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Quick answer
"Bro" is a noun which is often translated as "el hermano", and "man" is a noun which is often translated as "el hombre". Learn more about the difference between "bro" and "man" below.
bro(
bro
)
A noun is a word referring to a person, animal, place, thing, feeling or idea (e.g. man, dog, house).
1.
A word or phrase that is commonly used in conversational speech (e.g. skinny, grandma).
(colloquial)
(relative)
a. el hermano
(m) means that a noun is masculine. Spanish nouns have a gender, which is either feminine (like la mujer or la luna) or masculine (like el hombre or el sol).
My bro and I have been sharing a room since he was born.Mi hermano y yo hemos estado compartiendo una recámara desde que nació.
2.
A very informal word or phrase used by a particular group or community as a substitute for standard language (e.g. joint, john).
(slang)
(male friend)
a. el amigo
(m) means that a noun is masculine. Spanish nouns have a gender, which is either feminine (like la mujer or la luna) or masculine (like el hombre or el sol).
My bro is coming over after school to play video games with me.Mi amigo viene después de clases para jugar videojuegos conmigo.
b. el cuate
(m) means that a noun is masculine. Spanish nouns have a gender, which is either feminine (like la mujer or la luna) or masculine (like el hombre or el sol).
Regionalism used in Central America: Guatemala, El Salvador, Honduras, Nicaragua, Costa Rica, and Panama
(Central America)
Regionalism used in Mexico
(Mexico)
I'm going to put together a band with some of my bros.Voy a formar una banda con unos cuates.
c. el colega
(m) means that a noun is masculine. Spanish nouns have a gender, which is either feminine (like la mujer or la luna) or masculine (like el hombre or el sol).
A word or phrase that is commonly used in conversational speech (e.g. skinny, grandma).
(colloquial)
Regionalism used in Spain
(Spain)
My bro and I went for breakfast burritos before school.Mi colega y yo fuimos por unos burritos de desayuno antes de clases.
3.
A very informal word or phrase used by a particular group or community as a substitute for standard language (e.g. joint, john).
(slang)
(form of address)
a. el amigo
(m) means that a noun is masculine. Spanish nouns have a gender, which is either feminine (like la mujer or la luna) or masculine (like el hombre or el sol).
Bro, can you give me a hand with this?Amigo, ¿me ayudas con esto?
b. el hermano
(m) means that a noun is masculine. Spanish nouns have a gender, which is either feminine (like la mujer or la luna) or masculine (like el hombre or el sol).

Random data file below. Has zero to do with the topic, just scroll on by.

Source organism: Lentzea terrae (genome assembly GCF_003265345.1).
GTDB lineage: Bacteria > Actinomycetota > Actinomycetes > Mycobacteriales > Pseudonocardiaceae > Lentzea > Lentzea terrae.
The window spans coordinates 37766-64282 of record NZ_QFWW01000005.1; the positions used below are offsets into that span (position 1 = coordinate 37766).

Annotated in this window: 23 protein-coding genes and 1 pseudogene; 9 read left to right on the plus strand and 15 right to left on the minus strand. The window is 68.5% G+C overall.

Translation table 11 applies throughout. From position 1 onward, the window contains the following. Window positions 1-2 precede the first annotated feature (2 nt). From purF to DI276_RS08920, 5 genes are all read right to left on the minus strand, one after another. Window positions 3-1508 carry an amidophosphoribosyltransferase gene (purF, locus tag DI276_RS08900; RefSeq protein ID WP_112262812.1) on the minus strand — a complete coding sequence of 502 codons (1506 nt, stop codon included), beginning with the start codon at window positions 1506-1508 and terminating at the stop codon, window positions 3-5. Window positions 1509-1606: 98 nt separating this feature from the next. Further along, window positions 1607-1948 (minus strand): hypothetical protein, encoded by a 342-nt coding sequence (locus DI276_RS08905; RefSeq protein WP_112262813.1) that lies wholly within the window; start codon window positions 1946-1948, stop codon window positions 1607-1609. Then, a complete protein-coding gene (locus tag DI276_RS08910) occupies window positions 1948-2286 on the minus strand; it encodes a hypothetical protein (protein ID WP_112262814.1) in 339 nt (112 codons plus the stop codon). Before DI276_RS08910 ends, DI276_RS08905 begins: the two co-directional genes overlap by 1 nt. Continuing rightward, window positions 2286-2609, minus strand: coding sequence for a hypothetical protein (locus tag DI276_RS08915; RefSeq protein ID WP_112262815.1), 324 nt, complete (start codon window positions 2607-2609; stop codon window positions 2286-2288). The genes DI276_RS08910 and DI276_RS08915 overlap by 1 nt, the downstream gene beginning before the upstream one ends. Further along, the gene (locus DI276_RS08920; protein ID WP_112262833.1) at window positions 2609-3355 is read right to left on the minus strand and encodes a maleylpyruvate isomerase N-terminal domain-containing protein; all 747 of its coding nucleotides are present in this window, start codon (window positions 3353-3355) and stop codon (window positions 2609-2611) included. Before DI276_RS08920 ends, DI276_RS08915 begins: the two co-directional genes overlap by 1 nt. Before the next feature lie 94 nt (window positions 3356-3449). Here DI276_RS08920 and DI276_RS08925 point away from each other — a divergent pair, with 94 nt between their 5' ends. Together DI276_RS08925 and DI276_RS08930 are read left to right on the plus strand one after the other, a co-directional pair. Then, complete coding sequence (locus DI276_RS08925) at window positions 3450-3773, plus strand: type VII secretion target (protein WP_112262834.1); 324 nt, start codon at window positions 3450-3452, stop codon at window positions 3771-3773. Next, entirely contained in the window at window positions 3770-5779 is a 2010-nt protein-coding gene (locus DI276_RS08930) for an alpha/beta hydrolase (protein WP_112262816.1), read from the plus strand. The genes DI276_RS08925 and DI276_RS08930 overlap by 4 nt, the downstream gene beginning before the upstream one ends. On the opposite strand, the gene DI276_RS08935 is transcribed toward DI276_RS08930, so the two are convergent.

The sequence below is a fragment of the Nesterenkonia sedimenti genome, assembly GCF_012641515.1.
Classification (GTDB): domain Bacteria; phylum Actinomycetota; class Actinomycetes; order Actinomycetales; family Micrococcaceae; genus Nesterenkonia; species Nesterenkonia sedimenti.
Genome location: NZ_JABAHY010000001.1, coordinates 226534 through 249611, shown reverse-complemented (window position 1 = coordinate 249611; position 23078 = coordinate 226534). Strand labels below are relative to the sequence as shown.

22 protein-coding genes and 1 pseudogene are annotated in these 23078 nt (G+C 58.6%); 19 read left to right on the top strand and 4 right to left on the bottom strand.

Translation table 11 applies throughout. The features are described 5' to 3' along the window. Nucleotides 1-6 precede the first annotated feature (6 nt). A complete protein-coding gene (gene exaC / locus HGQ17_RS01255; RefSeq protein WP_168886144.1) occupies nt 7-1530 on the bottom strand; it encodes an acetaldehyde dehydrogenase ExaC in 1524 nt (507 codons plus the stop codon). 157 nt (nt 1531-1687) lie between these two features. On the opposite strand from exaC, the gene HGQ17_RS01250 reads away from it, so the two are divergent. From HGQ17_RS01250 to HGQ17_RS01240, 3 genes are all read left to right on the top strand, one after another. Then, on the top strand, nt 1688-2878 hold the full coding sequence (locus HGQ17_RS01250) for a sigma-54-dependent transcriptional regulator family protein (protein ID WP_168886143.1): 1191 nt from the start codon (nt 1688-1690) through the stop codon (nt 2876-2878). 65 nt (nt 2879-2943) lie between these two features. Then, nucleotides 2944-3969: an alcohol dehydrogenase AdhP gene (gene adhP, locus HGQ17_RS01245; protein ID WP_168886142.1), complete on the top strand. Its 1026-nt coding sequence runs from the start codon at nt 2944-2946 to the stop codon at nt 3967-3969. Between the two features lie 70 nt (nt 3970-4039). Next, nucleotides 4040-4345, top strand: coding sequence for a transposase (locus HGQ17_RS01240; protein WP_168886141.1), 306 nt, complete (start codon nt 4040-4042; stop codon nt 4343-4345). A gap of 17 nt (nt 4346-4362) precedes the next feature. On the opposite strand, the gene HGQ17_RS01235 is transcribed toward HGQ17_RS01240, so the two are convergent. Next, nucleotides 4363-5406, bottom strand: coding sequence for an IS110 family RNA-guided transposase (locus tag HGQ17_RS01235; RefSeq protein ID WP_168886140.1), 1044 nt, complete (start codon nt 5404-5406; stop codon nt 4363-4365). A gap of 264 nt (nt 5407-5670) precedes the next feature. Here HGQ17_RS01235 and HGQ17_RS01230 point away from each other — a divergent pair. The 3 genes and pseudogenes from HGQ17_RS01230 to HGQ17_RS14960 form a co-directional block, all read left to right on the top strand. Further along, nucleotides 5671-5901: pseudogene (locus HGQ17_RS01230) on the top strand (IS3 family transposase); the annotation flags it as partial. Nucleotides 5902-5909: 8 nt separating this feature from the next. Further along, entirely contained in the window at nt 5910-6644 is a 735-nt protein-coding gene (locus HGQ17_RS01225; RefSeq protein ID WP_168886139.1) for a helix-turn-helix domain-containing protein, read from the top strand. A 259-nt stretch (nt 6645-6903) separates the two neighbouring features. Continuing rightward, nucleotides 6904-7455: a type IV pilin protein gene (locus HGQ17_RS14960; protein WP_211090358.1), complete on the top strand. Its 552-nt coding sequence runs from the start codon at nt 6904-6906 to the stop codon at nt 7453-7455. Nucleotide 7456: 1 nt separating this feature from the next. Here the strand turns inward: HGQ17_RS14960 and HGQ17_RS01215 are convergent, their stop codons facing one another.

Bro, are you alright?Hermano, ¿estás bien?
c. el compadre
(m) means that a noun is masculine. Spanish nouns have a gender, which is either feminine (like la mujer or la luna) or masculine (like el hombre or el sol).
I'll take a hot dog with everything, bro.Quiero un hot dog con todo, compadre.
d. el mano
(m) means that a noun is masculine. Spanish nouns have a gender, which is either feminine (like la mujer or la luna) or masculine (like el hombre or el sol).
A very informal word or phrase used by a particular group or community as a substitute for standard language (e.g. joint, john).
(slang)
Regionalism used in Latin America: all the countries in South America, Central America, and the Caribbean. Does not include Spain.
(Latin America)
Bro, that's too expensive! Give me a break.Mano, ¡eso es demasiado caro! Rebájale.
e. el mae
(m) means that a noun is masculine. Spanish nouns have a gender, which is either feminine (like la mujer or la luna) or masculine (like el hombre or el sol).
A very informal word or phrase used by a particular group or community as a substitute for standard language (e.g. joint, john).
(slang)
Regionalism used in Latin America: all the countries in South America, Central America, and the Caribbean. Does not include Spain.
(Latin America)
Lend me five dollars, bro.Préstame cinco dólares, mae.
f. el macho
(m) means that a noun is masculine. Spanish nouns have a gender, which is either feminine (like la mujer or la luna) or masculine (like el hombre or el sol).
A very informal word or phrase used by a particular group or community as a substitute for standard language (e.g. joint, john).
(slang)
Regionalism used in Spain
(Spain)
That's a nice car you're driving, bro.Eso es un lindo coche que conduces, macho.
g. el tío
(m) means that a noun is masculine. Spanish nouns have a gender, which is either feminine (like la mujer or la luna) or masculine (like el hombre or el sol).
A very informal word or phrase used by a particular group or community as a substitute for standard language (e.g. joint, john).
(slang)
Regionalism used in Spain
(Spain)
Hey, bro! What time is it?¡Oye, tío! ¿Qué hora tienes?
h. el colega
(m) means that a noun is masculine. Spanish nouns have a gender, which is either feminine (like la mujer or la luna) or masculine (like el hombre or el sol).
A very informal word or phrase used by a particular group or community as a substitute for standard language (e.g. joint, john).
(slang)
Regionalism used in Spain
(Spain)